The Bible gave sound advice for Israel’s rulers. A king of Israel should have a written copy of God’s law at hand at all times. He must read it regularly. This is so that he will learn to serve the Lord, follow the Lord’s word, and remain humble, not considering himself better than his fellow Israelites (Deuteronomy 17:18-20).
America is not Israel, and we do not have a king or dictator. Our presidents are chosen by the people and are subject to the Constitution of the United States. But these wise words from scripture may apply to whomever is elected to be president for the next four years.
Many people have found it a good practice to read the book of Proverbs daily. It is well known that the book has thirty-one chapters. This makes it convenient to read the book through every month, a chapter a day. Wouldn’t it be wonderful if we knew that the President of the United States sought God’s wisdom from the book of Proverbs as he governed?
The book declares that it is by God’s wisdom that rulers govern effectively and successfully (Proverbs 8:15-16; 29:18). Reading Proverbs can make the wise even wiser (1:5). Proverbs states that “the fear of the Lord is the beginning of knowledge” (1:7) and wisdom (9:10). What president doesn’t need these?
Here are some Proverbs that are relevant to the life and governance of a president.
Outcome of an election: “Many are the plans in a person’s heart, but it is the Lord’s purpose that prevails” (19:21). “The lot is cast into the lap, but its every decision is from the Lord” ( 16:33).
Advice and counsel: “For lack of guidance a nation falls, but victory is won through many advisors” (11:14). “Where there is strife there is pride, but wisdom is found in those who take advice” (13:10). “Plans fail for lack of counsel, but with many advisors they succeed” (15:22).
Character of the ruler: “The one who has knowledge uses words with restraint, and whoever has understanding is even-tempered” (17:27). “A lying tongue hates those it hurts” (26:28). “Pride goes before destruction, and a haughty spirit before a fall” (16:18). “Kings detest wrongdoing, for a throne is established through righteousness” (16:12). “Humility comes before honor” (15:33).
Criminal justice: “It is not good to be partial to the wicked and so deprive the innocent of justice” (18:5). “A corrupt witness mocks at justice” (19;28). “The wicked accept bribes in secret to pervert the course of justice” ( 17;23). “The lips of a king speak as an oracle, and his mouth does not betray justice” (16:10).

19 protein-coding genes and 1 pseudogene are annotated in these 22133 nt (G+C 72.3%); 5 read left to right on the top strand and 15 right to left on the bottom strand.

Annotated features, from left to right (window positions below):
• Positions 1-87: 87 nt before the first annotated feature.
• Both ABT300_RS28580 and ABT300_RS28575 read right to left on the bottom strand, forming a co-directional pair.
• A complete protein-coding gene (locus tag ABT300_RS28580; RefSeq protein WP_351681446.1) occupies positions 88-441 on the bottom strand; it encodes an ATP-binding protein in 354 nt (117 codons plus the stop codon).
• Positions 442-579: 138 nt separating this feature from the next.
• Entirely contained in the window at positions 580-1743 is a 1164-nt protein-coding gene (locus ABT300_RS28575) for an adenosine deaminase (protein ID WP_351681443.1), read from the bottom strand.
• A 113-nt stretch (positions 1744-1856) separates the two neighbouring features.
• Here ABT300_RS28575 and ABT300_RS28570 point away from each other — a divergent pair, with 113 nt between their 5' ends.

Economic justice: “If a king judges the poor with fairness, his throne will be established forever” (29:14). “Whoever oppresses the poor shows contempt for their Maker, but whoever is kind to the needy honors God” (14:31). “Whoever shuts their ears to the cry of the poor will also cry out and not be answered” (21:13). “Rich and poor have this in common: The Lord is the Maker of them all” (22:2).
War and peace: “Plans are established by seeking advice; so if you wage war, obtain guidance” (20:18). “There is a way that appears to be right, but in the end it leads to death” (16:25). “It is to one’s honor to avoid strife, but every fool is quick to quarrel” (20:3). “Those who promote peace have joy” (12:20). “A hot-tempered person stirs up conflict, but the one who is patient calms a quarrel” (15:18).
Diplomacy and international relations: “To answer before listening — that is folly and shame” (18:13). “A wicked messenger falls into trouble, but a trustworthy envoy brings healing” (13:17). “When the Lord takes pleasure in anyone’s way, he causes their enemies to make peace with them” (16:7). “Enemies disguise themselves with their lips, but in their hearts they harbor deceit” (26:24). “Like cold water to a weary soul is good news from a distant land” (25:25).
Speaking the truth: “Kings take pleasure in honest lips; they value the one who speaks what is right” ( 16:13). “The righteous hate what is false” ( 13:5). “The Lord detests lying lips, but he delights in people who are trustworthy” (12:22). “…Sayings of counsel and knowledge, teaching you to be honest and to speak the truth” (22:20-21).
The ultimate Ruler: “In the Lord’s hand the king’s heart is a stream of water that he channels toward all who please him. A person may think their own ways are right, but the Lord weighs the heart” (21:1-2)).
A prayer for the president: Heavenly Father, you are the great Sovereign of heaven and earth and we look forward to the day when your kingdom will come. Your son Jesus is King of kings and Lord of lords. In his name we pray for our president and for his family. Please protect and guide him. Give him the wisdom that he needs for the solemn responsibility of leading our nation.
May he trust in You with all his heart and not lean on his own understanding. May he submit to you in all his ways so that in your kindness and mercy you may make his paths straight (Proverbs 3:5-6).
May your will be done in the coming election. May your people pray for the president and for all who are in authority, whomever is chosen for the next term in office. We pray for a clear and decisive result and for an end to unrest, suspicion and division in our nation. Please forgive our many sins and heal our land that we may glorify you. Amen.
Pastor Randy Faulkner